A little over a year ago, I was contacted by a client who was planning to elope on Halloween and who wanted a wedding certificate to commemorate the day. I wasn't actively taking commissions, given that the thesis year was looming, but as she is a lovely co-worker of my mother's, I could hardly say no! Besides, I knew from the photos Anneliese sent along that her aesthetic was perfectly in line with mine -- the best kind of commission. She wanted pointed pen writing on a watercolor background with a Halloween color palette, including, of course, a vibrant orange. Having written on watercolor backgrounds before with broad-edged nibs, I wasn't overly worried about making it work. Well! Pointed pens are, it turns out, a rather different beast. I could get passable lettering on a pale watercolor wash, but as soon as I got enough pigment on the page to make it vibrant, my little pointed pen letters lost their legs and bled out. It was so sad. I tried over and over -- so many times I lost count. I finally had to sheepishly throw up my hands, tell her the unfortunate news, and move on to my thesis project for the time being. We settled on a new plan -- to keep the watercolor wash along an edge so that the paper where the lettering sat remained clean. I had hoped to return to it in a couple months. But the thesis work was so much bigger and more consuming than I thought. And then we sold our house and moved. And suddenly I found myself at October once more, with Anneliese's one year anniversary approaching -- at which point, we can all agree, this project had to get done, hell or high water. And I am happy to report that it has been finished and delivered to my very patient and understanding client.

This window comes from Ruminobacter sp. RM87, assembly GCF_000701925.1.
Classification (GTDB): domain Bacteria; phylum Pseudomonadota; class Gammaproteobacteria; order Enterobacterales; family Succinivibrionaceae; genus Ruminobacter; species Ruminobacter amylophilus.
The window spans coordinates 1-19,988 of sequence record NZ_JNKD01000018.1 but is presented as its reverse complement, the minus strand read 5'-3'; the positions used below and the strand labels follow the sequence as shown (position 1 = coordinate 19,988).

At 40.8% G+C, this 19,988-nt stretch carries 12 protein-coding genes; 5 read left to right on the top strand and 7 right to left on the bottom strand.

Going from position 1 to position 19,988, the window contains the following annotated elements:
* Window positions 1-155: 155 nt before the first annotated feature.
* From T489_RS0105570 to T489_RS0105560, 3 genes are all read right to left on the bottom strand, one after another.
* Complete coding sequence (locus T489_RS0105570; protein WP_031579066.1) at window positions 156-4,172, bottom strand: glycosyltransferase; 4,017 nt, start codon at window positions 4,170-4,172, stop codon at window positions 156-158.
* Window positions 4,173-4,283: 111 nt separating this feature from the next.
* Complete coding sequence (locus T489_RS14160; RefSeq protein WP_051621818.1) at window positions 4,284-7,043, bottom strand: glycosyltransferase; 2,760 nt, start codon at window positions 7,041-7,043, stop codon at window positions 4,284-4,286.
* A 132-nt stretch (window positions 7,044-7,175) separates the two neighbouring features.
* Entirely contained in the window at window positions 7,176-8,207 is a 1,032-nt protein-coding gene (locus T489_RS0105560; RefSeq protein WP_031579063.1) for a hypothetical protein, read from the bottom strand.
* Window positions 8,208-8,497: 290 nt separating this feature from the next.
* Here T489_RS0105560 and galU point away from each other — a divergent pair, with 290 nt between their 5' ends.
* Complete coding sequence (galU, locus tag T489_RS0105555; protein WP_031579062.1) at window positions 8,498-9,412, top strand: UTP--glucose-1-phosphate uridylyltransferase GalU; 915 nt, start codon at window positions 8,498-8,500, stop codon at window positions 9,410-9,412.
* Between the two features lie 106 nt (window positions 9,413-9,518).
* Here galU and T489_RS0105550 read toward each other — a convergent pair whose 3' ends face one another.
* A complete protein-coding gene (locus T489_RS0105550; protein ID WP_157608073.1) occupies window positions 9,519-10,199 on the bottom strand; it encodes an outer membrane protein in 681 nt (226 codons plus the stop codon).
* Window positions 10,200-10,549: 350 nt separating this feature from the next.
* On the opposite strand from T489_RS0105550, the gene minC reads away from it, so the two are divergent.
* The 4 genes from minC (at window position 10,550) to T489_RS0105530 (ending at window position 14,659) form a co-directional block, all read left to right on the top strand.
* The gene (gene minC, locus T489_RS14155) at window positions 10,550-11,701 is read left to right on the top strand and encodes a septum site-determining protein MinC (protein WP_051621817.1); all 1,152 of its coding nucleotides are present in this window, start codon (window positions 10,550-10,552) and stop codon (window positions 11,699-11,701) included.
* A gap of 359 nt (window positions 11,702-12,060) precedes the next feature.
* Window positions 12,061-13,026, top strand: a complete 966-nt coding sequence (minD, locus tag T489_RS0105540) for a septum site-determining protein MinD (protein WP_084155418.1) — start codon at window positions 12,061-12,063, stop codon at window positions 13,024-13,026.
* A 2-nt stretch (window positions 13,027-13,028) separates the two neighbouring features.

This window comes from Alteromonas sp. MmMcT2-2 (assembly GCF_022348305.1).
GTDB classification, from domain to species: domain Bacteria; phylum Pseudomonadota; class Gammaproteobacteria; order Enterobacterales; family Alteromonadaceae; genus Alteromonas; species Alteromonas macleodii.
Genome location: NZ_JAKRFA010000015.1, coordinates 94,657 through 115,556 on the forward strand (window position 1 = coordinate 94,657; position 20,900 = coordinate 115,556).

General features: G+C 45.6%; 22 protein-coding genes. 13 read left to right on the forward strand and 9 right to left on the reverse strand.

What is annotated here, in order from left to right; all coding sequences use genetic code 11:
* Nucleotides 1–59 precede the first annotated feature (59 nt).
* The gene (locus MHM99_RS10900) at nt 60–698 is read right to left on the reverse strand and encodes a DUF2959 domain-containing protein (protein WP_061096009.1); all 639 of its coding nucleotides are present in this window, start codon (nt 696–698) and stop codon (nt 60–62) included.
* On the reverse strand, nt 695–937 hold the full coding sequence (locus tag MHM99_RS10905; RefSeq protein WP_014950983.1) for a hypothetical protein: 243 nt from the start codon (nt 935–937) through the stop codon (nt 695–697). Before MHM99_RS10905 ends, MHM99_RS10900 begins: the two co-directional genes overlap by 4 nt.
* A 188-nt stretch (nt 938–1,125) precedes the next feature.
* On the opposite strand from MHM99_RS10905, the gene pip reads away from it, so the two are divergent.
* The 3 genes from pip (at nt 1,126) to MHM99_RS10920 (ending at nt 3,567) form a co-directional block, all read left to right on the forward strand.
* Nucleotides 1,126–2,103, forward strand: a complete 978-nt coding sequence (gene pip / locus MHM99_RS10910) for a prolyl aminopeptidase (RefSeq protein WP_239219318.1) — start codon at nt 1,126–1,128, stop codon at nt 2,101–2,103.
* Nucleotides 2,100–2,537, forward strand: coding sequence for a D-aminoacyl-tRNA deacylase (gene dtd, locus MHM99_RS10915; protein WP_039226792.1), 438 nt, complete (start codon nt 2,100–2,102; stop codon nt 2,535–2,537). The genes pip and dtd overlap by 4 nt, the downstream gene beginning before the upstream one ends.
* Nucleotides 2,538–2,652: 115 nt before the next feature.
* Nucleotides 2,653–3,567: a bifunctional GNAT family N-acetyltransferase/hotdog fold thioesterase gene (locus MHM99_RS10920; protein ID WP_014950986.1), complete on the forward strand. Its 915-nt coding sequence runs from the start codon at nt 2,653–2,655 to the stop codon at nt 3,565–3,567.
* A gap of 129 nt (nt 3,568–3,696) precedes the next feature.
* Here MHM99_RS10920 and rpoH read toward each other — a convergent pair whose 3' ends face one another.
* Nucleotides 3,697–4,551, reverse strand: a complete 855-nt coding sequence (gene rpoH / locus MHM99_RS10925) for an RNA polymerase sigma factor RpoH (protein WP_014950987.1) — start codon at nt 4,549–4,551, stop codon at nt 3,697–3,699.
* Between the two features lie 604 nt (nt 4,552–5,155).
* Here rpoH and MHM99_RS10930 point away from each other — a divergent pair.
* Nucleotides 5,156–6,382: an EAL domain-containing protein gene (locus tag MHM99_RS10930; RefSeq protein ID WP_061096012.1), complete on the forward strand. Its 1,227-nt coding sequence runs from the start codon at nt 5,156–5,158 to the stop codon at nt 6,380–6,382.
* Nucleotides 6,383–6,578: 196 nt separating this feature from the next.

Because it was a Halloween wedding, Anneliese wanted to add "till death" somewhere on the piece. I played with masking the letters for a ghostly effect but ultimately liked the the shimmer of the gold foil a little better. "Till" is a word I had to get out my trusty dictionary for, as I never am quite sure what the correct usage is. Here's what I found out: you would use an apostrophe when shortening "until", i.e. 'til death. But "till" is a preposition and conjunction all on its own, no apostrophe. Since a small apostrophe floating along a bouncing baseline might not have translated clearly, I opted for the "till" spelling.
At certain angles, the gold letters almost disappear; at others, they catch the light and the eye.
Anneliese also asked me to design a monogram that she could use on her wedding announcement or photos. She settled on Option #4 and provided some examples of how a digital monogram like this can be added to wedding photos. Such a gorgeous photo! I was so honored to help celebrate this wedding and wish Anneliese and Wesley an extraordinarily happy first anniversary -- and many great years to come! Wedding photos were taken by Jenna Noelle Photography, located in Denver.